Other factors also affect communities of fungi are weather conditions (Lori et al., 2009) which are combined with crop residues in conservation tillage (Wegulo et al., 2015). According to the climatic conditions of the area of this study, the relatively high precipitation and low average temperatures, may have been the conditions that promoted the incidence greater or lesser degree, depending on the dose of N of Fusarium species identified (Steinkellner and Langer 2004).

Moreover, the association between the incidence of Fusarium moniliforme and NDVI readings collected at three stages of development (boot stage, flowering and grain filling) indicated that it is feasible to predict the presence of this pathogen from the reflectance of the crop. This result was observed for treatment only 60 kg N ha-1 (Figure 5) with significant differences only in the intercept coefficient (Table 4). In general, to the extent that reflectance readings were greater, the incidence of this pathogen was lower. However, although generally the NDVI readings have been used to monitor the status of N in plants and forecast performance (Raun et al., 2005), the results of this study indicate that the reflectance evaluated as NDVI crop can also be used to be associated with the incidence of pathogens in the root when the dose of N is excessive.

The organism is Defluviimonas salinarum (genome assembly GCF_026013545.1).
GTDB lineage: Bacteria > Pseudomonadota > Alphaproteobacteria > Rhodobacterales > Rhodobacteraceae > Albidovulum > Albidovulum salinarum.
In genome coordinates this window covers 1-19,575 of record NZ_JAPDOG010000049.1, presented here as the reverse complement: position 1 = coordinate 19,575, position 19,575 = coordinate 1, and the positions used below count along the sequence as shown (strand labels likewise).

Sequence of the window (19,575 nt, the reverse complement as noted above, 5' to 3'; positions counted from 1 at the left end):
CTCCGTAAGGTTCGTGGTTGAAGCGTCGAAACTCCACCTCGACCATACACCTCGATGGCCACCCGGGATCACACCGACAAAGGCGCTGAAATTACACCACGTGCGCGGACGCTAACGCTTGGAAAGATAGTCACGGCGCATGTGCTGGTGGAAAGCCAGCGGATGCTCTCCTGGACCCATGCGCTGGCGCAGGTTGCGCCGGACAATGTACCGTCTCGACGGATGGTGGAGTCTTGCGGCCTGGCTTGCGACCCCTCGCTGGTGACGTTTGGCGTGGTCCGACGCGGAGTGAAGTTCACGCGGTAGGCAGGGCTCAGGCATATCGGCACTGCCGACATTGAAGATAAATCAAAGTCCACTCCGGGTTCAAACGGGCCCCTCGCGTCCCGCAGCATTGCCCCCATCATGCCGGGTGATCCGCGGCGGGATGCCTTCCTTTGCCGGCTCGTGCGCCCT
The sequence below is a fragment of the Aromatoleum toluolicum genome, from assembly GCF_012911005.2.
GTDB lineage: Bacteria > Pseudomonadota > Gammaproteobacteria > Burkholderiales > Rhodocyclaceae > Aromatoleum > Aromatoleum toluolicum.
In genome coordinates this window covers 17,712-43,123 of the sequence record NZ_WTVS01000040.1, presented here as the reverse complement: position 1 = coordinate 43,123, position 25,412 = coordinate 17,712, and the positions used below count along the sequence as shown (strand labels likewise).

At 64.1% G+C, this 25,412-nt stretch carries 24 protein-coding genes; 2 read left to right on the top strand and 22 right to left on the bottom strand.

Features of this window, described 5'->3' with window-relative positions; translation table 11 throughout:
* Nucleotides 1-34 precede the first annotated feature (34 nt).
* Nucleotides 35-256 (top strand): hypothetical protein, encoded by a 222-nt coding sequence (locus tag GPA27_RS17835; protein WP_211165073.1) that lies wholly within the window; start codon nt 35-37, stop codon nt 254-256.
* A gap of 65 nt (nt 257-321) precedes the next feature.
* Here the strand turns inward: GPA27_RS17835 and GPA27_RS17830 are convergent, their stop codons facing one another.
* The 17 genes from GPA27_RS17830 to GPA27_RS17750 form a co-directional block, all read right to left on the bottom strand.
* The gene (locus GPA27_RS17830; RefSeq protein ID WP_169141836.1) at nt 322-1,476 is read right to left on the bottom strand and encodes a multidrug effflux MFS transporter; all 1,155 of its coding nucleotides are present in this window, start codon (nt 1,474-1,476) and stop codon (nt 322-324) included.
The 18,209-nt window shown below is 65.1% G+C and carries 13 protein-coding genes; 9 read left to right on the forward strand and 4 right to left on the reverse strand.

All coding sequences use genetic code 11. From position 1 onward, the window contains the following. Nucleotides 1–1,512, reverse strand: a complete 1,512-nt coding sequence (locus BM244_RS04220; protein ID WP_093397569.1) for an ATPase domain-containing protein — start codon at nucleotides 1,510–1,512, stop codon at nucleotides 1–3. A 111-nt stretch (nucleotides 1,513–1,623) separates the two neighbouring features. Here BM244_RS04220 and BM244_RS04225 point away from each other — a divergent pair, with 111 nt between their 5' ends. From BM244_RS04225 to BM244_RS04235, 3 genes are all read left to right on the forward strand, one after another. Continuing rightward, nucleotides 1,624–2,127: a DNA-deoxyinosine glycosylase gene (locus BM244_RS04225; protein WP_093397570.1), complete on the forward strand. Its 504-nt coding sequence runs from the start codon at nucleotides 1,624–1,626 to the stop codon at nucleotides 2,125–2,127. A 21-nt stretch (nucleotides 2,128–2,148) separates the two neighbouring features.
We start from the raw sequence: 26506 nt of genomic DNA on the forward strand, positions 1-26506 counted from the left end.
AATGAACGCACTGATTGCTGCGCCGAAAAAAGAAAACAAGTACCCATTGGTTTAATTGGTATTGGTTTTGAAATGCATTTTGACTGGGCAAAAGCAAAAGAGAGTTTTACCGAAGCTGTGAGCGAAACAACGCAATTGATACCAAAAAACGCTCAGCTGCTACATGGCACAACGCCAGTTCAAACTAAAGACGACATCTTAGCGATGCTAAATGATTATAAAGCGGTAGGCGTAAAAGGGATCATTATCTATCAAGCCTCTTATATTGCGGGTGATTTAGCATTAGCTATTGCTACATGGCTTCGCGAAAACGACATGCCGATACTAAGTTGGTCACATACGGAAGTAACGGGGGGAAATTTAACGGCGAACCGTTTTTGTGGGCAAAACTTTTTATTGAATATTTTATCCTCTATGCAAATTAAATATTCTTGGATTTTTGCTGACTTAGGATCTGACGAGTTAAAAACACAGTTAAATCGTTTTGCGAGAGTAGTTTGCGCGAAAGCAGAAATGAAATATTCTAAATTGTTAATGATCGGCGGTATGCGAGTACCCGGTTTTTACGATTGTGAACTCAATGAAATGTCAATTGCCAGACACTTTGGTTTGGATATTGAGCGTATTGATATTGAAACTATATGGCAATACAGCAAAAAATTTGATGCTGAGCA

Figure 5 Relationship between NDVI readings collected at three stages of development (boot stage, flowering and grain filling) with the incidence of Fusarium moniliforme to 60 kg N ha-1

Table 4 Differences between intercept and slope in three regression lines (boot stage, flowering and grain filling) for incidence between Fusarium moniliforme and NDVI readings treated with 60 kg N ha-1